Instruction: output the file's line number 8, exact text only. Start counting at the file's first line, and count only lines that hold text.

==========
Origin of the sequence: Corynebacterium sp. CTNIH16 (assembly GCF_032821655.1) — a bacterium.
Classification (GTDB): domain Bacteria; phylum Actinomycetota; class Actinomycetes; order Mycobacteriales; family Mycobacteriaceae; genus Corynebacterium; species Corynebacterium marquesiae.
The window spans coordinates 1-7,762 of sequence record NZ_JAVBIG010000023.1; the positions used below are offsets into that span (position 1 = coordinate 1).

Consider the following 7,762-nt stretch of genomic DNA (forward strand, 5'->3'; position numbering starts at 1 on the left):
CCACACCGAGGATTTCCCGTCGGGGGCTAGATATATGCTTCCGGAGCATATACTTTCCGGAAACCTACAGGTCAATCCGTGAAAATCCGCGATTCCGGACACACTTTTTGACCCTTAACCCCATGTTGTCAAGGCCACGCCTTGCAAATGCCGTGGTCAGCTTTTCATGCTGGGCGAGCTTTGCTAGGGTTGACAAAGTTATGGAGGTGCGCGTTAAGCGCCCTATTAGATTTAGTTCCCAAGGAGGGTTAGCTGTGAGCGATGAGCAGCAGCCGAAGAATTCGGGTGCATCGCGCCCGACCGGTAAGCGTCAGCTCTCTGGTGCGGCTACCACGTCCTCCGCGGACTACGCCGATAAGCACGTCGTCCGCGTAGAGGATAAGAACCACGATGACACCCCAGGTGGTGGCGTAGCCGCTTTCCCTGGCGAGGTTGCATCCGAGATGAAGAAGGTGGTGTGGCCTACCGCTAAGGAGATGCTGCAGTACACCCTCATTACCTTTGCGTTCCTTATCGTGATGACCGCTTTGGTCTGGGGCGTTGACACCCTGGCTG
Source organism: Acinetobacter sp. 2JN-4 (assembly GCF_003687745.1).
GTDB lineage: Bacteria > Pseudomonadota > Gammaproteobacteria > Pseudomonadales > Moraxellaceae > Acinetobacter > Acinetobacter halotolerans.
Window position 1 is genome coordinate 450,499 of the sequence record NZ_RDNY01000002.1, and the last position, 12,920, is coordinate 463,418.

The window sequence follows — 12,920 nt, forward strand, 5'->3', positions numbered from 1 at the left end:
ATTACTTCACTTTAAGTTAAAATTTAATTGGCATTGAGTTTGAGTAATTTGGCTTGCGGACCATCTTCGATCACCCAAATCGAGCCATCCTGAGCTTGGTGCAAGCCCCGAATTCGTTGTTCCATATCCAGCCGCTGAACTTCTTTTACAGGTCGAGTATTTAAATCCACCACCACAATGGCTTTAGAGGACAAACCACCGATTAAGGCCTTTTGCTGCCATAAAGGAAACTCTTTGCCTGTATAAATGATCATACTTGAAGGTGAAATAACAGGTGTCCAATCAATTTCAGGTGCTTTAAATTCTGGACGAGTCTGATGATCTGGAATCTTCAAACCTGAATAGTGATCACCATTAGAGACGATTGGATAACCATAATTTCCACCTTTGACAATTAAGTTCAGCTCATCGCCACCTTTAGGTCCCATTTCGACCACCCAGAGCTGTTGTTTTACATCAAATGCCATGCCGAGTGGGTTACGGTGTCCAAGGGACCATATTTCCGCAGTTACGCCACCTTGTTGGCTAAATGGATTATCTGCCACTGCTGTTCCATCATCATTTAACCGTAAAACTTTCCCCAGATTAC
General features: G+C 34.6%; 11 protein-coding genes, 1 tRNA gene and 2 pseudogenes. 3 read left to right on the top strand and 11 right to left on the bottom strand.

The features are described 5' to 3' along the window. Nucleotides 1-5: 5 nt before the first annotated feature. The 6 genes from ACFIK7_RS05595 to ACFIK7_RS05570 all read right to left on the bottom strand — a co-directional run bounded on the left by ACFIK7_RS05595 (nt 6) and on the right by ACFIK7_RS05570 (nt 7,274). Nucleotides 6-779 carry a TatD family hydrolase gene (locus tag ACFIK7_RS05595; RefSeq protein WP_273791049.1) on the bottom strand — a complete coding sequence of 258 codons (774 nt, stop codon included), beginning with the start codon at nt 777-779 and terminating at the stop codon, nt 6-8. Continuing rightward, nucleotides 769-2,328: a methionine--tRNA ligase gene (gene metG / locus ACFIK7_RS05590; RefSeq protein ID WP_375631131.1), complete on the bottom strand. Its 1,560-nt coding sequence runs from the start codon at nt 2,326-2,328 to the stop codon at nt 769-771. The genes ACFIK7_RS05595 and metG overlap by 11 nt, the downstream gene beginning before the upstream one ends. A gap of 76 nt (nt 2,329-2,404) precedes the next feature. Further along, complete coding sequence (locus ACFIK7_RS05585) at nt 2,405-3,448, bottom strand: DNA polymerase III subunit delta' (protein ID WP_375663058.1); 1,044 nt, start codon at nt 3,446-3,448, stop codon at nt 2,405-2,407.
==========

Window position 1 is genome coordinate 450,499 of the sequence record NZ_RDNY01000002.1, and the last position, 12,920, is coordinate 463,418.